Baloch literature is the repository of love and romanticism May 26, 2017, 11:36 pm by  Masood Hameed Baloch      Sometimes it is argued that the only poetry written in Balochistan is about resistance. The term poetry of resistance is often associated with the poetry penned by Baloch writers. While the Baloch intellectual class oppose this hype, they recount how love and war have always gone side by side in Baloch history. It is not just about resistance, but most of the poetry is linked with love, human entanglement and nature. It has related to nature, drought, tribal conflicts, nightmares, or watching a spiritual being, and of course love. Baloch writers grew emotional feelings and had deep insights into the natural backdrops. In the days of yore, they were the ones who fought with their swords and pens. They didn't leave the people alone at time of sorrow and pain, instead they appeared as source of vigour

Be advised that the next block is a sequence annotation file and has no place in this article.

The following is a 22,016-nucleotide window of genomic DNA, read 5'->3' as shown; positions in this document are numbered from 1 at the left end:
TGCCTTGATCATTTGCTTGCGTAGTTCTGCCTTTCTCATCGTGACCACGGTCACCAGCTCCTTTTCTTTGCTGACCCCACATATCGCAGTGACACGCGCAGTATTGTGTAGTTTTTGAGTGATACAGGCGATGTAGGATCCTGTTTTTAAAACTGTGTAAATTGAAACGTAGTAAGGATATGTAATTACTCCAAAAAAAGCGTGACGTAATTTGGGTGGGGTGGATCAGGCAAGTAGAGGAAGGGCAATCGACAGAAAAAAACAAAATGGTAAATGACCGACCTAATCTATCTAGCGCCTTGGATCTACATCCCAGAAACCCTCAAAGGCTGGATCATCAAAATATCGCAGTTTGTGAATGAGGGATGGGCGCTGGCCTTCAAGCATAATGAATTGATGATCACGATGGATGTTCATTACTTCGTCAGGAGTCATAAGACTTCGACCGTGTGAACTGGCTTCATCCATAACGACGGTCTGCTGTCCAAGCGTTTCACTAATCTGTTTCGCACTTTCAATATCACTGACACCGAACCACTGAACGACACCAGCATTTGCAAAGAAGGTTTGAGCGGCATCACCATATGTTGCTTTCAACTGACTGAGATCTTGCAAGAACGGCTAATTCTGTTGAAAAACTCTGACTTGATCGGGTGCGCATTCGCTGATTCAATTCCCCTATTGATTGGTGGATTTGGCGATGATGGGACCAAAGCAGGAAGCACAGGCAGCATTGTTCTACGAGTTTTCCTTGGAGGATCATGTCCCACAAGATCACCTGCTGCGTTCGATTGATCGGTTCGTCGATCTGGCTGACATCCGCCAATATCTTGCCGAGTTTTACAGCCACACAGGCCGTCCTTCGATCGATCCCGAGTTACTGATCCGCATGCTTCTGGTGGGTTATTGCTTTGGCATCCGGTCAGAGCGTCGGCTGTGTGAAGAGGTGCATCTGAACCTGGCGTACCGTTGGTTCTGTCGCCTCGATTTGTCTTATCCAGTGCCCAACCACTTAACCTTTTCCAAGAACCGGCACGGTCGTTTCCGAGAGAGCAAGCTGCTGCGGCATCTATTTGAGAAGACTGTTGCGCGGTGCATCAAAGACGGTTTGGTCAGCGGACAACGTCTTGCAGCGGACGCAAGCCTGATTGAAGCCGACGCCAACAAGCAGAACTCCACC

Pakistan power crisis